December 22, 1999

Mystery Men (1999)
Universal Home Video

122 mins. · PG-13
16x9 · 1.85:1

Format
DVD

Audio
E
French

Subtitles
English

Extras
Commentary Track, Documentary, Deleted Scenes, Music Highlights, Theatrical Trailer and more

Starring
William H. Macy, Hank Azaria, Ben Stiller, Greg Kinnear, Geoffrey Rush

Review by
Guido Henkel


Rating



(1999)

Superheroes in movies have invaded our living rooms for a very long time, and for the most part these comic book adaptations just don’t quite cut it. Whether they’re Spiderman, Spawn, Superman or Batman, most of their life action incarnations are disappointing to say the least - although many of these heroes have a good start until they’re completely washed up by their own serializations. To give their presence more weight Universal is now sending a whole gang of superheroes into our living rooms in one of their latest DVD releases, "Mystery Men".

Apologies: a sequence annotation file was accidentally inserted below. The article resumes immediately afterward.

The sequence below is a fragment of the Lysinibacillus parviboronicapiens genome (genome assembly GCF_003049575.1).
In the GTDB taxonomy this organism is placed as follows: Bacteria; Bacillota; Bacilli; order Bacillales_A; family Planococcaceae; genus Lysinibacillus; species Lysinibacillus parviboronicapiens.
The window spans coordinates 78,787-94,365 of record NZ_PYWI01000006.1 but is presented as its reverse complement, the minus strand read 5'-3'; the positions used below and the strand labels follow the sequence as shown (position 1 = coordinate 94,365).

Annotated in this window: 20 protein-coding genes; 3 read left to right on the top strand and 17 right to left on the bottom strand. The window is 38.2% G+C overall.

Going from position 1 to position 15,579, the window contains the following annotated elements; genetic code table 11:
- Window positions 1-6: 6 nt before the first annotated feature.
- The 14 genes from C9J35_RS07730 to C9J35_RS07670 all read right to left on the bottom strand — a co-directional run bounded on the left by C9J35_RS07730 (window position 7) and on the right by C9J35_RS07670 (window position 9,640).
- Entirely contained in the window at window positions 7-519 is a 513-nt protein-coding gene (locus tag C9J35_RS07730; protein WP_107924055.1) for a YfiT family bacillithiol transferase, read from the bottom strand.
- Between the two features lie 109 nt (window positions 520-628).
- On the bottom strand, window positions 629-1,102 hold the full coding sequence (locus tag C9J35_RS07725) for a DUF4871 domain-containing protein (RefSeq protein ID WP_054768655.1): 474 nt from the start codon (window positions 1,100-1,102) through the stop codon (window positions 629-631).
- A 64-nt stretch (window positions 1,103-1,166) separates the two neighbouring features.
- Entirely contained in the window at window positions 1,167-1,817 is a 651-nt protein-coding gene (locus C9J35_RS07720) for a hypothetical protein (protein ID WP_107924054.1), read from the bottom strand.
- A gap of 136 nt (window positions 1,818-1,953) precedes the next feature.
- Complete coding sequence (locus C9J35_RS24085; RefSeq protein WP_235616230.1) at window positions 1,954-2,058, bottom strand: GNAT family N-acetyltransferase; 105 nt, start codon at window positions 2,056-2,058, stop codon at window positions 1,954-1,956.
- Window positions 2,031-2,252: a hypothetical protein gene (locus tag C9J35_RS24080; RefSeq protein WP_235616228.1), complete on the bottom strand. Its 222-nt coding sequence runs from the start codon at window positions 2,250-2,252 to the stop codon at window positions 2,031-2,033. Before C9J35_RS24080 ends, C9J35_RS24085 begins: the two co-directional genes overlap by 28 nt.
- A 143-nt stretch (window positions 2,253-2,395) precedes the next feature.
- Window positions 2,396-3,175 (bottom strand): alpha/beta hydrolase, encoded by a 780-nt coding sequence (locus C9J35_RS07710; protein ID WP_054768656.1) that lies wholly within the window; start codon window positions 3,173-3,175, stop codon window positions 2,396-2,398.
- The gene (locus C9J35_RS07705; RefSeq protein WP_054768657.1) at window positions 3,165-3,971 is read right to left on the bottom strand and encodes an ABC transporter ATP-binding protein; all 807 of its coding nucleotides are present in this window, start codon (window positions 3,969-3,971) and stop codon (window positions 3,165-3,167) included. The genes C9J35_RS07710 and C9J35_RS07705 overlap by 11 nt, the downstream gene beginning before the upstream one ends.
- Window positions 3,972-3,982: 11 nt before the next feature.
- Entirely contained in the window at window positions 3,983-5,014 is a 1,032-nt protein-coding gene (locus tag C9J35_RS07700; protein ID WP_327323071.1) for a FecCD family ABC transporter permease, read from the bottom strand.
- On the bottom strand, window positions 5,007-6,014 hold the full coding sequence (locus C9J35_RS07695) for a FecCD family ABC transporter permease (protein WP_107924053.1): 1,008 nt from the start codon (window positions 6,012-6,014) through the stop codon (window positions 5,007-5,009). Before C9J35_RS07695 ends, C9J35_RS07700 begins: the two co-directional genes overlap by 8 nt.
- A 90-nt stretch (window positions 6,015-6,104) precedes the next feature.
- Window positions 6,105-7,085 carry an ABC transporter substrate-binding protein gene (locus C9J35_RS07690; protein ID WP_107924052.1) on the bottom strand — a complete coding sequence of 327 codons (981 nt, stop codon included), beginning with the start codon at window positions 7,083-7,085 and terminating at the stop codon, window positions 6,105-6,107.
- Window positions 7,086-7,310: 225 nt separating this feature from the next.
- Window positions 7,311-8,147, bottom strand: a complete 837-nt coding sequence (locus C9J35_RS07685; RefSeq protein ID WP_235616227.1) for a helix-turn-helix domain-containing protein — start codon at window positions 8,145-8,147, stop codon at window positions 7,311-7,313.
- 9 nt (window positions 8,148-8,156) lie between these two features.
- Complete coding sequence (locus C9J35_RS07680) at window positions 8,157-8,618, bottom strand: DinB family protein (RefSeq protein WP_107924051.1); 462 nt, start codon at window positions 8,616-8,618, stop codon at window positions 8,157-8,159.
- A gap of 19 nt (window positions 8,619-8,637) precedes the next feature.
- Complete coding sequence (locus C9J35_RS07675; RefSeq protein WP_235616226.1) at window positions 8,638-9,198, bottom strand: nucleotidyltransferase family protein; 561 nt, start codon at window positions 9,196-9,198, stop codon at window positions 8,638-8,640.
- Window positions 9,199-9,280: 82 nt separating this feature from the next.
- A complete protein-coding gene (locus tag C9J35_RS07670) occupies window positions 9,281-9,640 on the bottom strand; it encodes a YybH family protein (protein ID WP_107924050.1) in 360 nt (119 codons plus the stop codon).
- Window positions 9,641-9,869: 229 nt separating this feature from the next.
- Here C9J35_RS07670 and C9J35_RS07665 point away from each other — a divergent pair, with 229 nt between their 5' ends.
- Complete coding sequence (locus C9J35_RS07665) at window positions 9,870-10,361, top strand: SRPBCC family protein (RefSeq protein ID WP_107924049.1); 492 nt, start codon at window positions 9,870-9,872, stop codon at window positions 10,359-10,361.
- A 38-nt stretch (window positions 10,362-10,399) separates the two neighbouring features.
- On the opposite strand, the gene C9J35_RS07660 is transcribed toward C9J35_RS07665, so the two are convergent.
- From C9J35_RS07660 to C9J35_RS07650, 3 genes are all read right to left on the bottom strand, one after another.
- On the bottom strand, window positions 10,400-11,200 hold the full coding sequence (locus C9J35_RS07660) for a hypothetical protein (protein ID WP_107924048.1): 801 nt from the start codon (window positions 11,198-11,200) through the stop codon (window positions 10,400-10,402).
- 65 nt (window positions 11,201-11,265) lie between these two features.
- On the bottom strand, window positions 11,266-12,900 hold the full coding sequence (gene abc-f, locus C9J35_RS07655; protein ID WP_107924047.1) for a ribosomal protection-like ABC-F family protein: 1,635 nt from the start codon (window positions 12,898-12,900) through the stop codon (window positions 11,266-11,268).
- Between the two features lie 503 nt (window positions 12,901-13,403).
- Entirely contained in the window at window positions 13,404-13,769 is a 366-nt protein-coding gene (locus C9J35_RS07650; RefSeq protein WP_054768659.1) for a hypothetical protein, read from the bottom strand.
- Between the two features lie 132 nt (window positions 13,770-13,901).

But these "Mystery Men" have serious trouble finding their own identities. Actually they have trouble finding their own noses to be correct. These superheroes are the most unlikely of the whole crop, consisting of a bunch of geeks and nerds with good intentions but no real superpowers to begin with, and some wacky attitude problems. As you have certainly guessed already, "Mystery Man" is a comedy inside out, and a pretty good one at that. Boasting an incredible cast, we first get to meet Mr. Furious, who goes by the real name of Roy (Ben Stiller), the Shoveler (William H. Macy) and the Blue Raja (Hank Azaria in the best performance of the movie hands-down). Absolutely incapable, they nonetheless try to keep Champion City free of crime, inspired by the feats of the legendary and all-overshadowing Captain Amazing (Greg Kinnear). In their attempts to help they usually get knocked out and beat black and blue, but at least, they tried their best.